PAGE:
Over the last few days I have some interesting conversations with fellow photographers. Some on the meaning of it all. Some on the technique and technology. Some actual business type stuff, etc. As usual a lot of those chats sparked some thoughts and ideas. Most of which I will loose track of if history is a good indicator. I thought I would summarize a few of those thoughts quickly as a few might prove useful to someone somewhere and also to remind myself of a couple I may want to pursue with more vigor.
First off - a conversation I had with a few eBuddies on twitter regarding post-processing, shooting, etc. I am not at all unaware that there are some photographers that actually like to do all of their own finishing work. I am absolutely not one of them. I especially don't even bother if I know it's futile to get what I want based on the shooting conditions - which is a lot.
Here's a short paraphrased summary somewhere around the middle that should give you a flavor…
When I shoot, I think about what I am going to do in post and shoot with a particular post-processing treatment in mind…Them
That's hilarious. I do exactly the opposite. I shoot thinking about how I can make it so I don't have to f around with the images ever again…Me
I am sure I am not the only one that much prefers the shooting end to the back end to this process. If you have enough business just hiring someone to deal with it is a great idea. Especially if that's what they live for. Lot's of pros that have the market do this. What about the rest of us - I don't do nearly enough work to justify a full-time or even part-time hire any more. It's no secret that my love of shooting film has a lot to do with shoot it/done workflow as long as you have the right black-box (lab) jammed in between you and your output.
This gave me an idea. For folks like me that don't have a full time guy/girl to deal with this and doesn't already outsource it, how about a little bake-off of options to remove the post-burden from digital? A quick review, comparison, and cost analysis of outsourcing your post in a few closely related ways from a couple of service providers? Here's what I was thinking…
- Shoot some film and some digital under the same conditions. Semi-real world conditions. Not some scientific brick wall conditions. Stuff you would normally shoot with how you would normally shoot it. Maybe a mix of semi-controlled circumstances as well as candid grabs with not a whole lot of controlled light. A mix of different lighting conditions and sources. Some outdoor, indoor, flash, mixed temps, etc. Using similar gear at the same time - like half/half switching back and forth. I can do that.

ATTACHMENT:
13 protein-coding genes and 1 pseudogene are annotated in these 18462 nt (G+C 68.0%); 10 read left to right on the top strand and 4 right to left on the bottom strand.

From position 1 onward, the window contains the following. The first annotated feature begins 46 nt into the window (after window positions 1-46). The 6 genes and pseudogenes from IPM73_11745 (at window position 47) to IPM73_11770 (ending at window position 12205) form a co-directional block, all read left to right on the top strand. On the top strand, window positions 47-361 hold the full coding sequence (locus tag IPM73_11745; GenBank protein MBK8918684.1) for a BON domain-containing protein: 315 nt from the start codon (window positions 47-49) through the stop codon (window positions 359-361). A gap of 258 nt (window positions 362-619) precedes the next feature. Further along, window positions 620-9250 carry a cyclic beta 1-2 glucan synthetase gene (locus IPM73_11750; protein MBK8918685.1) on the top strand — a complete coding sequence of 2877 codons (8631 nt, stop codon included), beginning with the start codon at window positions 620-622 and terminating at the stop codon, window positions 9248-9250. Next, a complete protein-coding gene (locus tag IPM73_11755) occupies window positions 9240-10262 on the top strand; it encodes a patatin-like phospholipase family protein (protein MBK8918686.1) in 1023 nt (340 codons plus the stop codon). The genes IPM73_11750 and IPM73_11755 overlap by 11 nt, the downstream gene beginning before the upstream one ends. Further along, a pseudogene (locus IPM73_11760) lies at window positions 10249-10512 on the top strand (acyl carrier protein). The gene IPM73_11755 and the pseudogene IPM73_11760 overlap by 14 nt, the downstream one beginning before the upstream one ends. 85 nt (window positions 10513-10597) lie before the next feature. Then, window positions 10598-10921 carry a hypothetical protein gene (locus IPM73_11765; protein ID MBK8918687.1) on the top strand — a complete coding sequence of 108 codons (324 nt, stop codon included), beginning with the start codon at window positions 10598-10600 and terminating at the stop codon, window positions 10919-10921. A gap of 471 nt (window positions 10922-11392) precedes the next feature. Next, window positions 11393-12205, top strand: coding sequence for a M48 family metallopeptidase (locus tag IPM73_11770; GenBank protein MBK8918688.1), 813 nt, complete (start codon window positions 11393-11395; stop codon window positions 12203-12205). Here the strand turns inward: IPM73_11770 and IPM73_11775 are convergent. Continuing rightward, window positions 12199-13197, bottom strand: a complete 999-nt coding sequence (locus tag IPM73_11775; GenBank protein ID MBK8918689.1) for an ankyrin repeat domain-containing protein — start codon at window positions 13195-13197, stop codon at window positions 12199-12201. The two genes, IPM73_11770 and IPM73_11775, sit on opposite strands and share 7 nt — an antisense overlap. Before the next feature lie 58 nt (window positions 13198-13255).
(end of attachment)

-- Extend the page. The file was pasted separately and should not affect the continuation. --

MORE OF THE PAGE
- Send half of the film to Richard Photo Lab and half to Indie Film Lab assuming the test roll I just sent isn't a disaster on their part.
- Send the digital files (after culling) to a couple of different outsourcing services like Vital Edit, ShootDotEdit, and also use RPL's digital color correction service.
When it's all said and done produce an objective look at costs, turn around times, etc. Obviously it's all worthless if the results aren't to your liking so also provide some comparisons for people to evaluate the "look" on their own understanding that any particular look can be tweaked or moved one way or another. More on the overall quality and consistency of the job as a baseline strait-forward image to be shown as proofs. Obviously the film is going to be somewhat at a disadvantage as you cannot pick and choose which frames you want processed but it will be interesting to see what the cost comparison is when you stick a human in the black box and not automation and a preset.
Anyone else interested in this either as a curiosity or seriously??
That conversation lead to another semi-related topic I drone on and on about - specifically cool hard light and warm soft light which I just cannot stand to the look of. I have probably mentioned this abut 7000 times. A few posts lately have attempted to demonstrate why I have a distaste for it. I have not offered any solution in post because for me the only solution is not to shoot it that way. It's not the overall color balance that kills it for me. That I can choose. It just looks all wrong to me and I won't even bother attempting to "fix it". Maybe it's because I have been a human and a photographer for way too long but it looks all wrong to me for a couple simple reasons…